5 Steps to Rising Above Fear/Anxiety

So it’s no secret that mental health is really important to me. If you follow me on Instagram it’s practically all I ever post about - especially when I’m sharing other’s posts on my stories.

The reason it’s such a big deal to me is because I literally inherited a grocery list of mental illness from both sides of my family. 

My parents talked a lot about mental *illness* growing up, but not a lot about how to achieve mental *health*. 

My mom shared openly about the suicide, depression, anxiety, alcoholism, etc. that plagued her mother, grandmother, great-grandmother, aunts...you get the picture. On my dads side, I actually came in contact with some of the mentally ill people he warned me about. He also openly shared about his traumatizing childhood and all the ways he swore I’d never experience those things. (Except that I did. But that’s a story for another time)

Though they openly shared their experiences, the major thing that was lacking was any guidance on how to stop the cycle.

My mom tried her best to teach me how to remain healthy and spoke positivity over me by believing that I was safe from those things. Telling me that she prayed for healing while I was in utero. Sharing all the ways she had and would continue to protect me. Guiding me to the church and Jesus and truly believing that having religion in my life would save me.

What wasn’t talked about is how mental health isn’t something you’re born with. Mental illness is not something you avoid simply by having a relatively good upbringing or a WWJD bracelet to keep you on the right path.

I grew up in a time that mental health talk was very new, and not something people talked about everyday. So I truly don’t blame my parents for not knowing how to teach me about mental health. They were overcoming their own past trauma, and my mom lead by example through her consistent appointments with her therapist and an active lifestyle.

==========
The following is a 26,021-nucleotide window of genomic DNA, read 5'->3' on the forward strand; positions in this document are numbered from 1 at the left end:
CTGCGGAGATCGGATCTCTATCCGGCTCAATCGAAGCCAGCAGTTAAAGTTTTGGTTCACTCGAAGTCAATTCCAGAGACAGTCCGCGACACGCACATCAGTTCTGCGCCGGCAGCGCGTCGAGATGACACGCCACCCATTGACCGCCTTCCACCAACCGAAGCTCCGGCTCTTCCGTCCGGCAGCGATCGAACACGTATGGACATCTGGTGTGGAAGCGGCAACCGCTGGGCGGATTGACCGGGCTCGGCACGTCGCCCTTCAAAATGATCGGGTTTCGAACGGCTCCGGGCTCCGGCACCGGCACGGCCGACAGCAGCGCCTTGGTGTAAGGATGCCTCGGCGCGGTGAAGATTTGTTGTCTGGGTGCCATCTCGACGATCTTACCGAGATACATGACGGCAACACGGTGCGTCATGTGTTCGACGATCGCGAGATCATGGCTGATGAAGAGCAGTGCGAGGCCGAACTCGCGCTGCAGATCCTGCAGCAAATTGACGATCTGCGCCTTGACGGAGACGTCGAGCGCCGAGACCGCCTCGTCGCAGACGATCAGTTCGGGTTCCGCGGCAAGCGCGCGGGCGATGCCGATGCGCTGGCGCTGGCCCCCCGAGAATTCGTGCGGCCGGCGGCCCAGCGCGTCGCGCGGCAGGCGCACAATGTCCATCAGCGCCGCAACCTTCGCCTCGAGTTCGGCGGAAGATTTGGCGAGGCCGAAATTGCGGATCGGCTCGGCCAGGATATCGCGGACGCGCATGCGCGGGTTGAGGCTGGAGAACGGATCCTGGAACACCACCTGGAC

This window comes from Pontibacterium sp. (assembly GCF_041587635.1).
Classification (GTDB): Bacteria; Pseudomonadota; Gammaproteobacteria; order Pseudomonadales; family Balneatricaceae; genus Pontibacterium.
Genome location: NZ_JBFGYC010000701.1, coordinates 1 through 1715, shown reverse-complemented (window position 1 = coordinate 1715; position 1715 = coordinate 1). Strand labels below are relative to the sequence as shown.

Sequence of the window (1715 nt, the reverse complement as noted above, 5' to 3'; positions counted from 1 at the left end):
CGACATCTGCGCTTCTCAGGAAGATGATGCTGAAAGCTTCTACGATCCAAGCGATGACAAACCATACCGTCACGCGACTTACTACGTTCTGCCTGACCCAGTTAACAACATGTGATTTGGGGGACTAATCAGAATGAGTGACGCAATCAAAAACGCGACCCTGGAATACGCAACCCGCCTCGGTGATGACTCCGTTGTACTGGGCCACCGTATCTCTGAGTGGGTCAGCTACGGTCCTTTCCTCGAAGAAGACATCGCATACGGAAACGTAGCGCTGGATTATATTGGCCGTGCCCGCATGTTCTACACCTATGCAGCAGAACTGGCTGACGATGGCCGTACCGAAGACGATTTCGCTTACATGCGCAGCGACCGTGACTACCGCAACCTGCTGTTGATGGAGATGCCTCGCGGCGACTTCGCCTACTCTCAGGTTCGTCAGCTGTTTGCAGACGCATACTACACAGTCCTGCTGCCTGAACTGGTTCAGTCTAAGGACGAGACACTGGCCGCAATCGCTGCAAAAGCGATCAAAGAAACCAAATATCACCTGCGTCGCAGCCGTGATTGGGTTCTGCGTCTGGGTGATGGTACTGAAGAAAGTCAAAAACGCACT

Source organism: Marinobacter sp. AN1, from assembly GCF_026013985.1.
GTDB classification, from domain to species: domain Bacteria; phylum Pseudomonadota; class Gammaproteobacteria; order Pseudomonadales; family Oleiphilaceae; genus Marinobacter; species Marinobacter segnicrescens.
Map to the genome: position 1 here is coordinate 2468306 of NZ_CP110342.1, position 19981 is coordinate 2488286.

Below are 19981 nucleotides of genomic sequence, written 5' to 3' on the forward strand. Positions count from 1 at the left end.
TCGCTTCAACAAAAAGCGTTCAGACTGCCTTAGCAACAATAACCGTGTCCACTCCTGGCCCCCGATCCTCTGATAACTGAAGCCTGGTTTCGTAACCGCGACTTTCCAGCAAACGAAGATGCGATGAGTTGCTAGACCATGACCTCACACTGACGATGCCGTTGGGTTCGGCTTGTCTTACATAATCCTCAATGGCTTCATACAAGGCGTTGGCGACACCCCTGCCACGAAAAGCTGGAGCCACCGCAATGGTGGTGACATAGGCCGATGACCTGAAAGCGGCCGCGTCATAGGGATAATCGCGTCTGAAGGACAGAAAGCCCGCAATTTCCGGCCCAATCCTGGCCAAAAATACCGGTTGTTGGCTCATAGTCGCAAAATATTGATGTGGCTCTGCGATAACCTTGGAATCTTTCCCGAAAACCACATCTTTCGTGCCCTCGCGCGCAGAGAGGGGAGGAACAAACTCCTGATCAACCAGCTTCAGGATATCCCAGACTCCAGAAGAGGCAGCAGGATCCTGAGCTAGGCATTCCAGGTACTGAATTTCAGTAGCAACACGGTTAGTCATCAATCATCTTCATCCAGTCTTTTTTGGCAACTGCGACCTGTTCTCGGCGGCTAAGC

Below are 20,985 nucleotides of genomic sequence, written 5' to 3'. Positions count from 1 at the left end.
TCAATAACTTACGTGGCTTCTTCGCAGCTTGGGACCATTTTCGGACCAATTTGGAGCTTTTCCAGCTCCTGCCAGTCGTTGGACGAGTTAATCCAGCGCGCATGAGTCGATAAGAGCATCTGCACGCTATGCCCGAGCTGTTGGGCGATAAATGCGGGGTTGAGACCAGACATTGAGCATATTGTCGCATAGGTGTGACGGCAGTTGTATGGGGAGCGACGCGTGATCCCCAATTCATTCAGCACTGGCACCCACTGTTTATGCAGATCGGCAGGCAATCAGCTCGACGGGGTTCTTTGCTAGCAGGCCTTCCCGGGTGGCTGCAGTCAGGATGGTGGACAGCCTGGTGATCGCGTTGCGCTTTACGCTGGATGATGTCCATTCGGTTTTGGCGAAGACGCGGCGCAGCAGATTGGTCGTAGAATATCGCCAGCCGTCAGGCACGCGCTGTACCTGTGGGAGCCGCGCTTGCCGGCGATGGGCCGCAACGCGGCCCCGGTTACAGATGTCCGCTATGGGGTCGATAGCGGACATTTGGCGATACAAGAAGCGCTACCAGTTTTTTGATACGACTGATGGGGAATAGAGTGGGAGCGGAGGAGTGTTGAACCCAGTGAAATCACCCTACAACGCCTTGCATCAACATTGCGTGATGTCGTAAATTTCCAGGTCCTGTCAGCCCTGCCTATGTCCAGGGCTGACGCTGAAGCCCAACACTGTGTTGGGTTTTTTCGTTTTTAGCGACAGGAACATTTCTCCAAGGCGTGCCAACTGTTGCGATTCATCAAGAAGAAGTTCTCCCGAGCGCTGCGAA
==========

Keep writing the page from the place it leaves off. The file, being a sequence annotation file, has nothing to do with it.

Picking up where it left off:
However, I walked through life believing that I was healthy, so I was blissfully unaware of all the ways my anxiety and fear was growing and rooting itself in my mindset, choices, daily thoughts, etc.

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I can’t really remember when I started approaching the mental health community and educating myself...but it was probably around 2 or 3 years ago. I’ve really jumped in headfirst this year though.

My anxiety cost me a couple of jobs, it was killing my relationship with my husband, it cost me friendships (due to too many cancelled plans and becoming a hermit), but most of all it cost me my physical health.

I began rapidly gaining weight, I was diagnosed with a few health conditions (PCOS, endometriosis, IBS-M, etc.), and I began contemplating suicide.

In my mind, death was better than suffering like this every minute of every day.

To my friends and family I seemed fine. I was good at smiling through the pain. I made sure to avoid triggering topics. I drank a lot of coffee and smoked weed for a little while. I slipped into an alcohol habit that destroyed my stomach but numbed my panic attacks. So to most, I was fine. I knew how to manipulate my image just enough that even my closest friends had no idea how bad things were getting.

My husband was depressed and felt responsible - meanwhile I was also depressed and felt responsible for him. So we didn’t talk much. Mostly fought or silently ignored one another. We were in survival mode and it seemed never ending.

Finally we made some big life changes, and with that we also found a counselor. (I’m writing a totally separate blog about that by the way! Keep an eye out!)

I started seeing posts from the mental health community. I deconstructed a lot of my religious beliefs that were chains around my neck, instead of the freedom it was sold to me as.

I spent a lot of time pursuing self-care and learning about what truly loving yourself looked like.

And little by little I arrived here.

I’m no where near perfect. Fear and anxiety still hold me captive some days...but I’ve learned some tricks along the way for how to manage them in a healthy way.

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One of the first things I did, during the thick of it, was learn about nutrition and supplementation.

I’m a huge advocate for seeking out professional help and getting on medication if you feel like that’s what you need.

But for me, I wanted to go the natural route first. I wasn’t suicidal in that season (otherwise I absolutely would have gotten on medication), so I felt like this would be a good time to try it out.

I started out by reducing stimulants. Sugar, caffeine, and alcohol were the first to go. Cold turkey. That was hard and the withdrawals made me depressed and weak with a constant migraine. So I decided to wean off of caffeine but still cold turkey sugar and alcohol.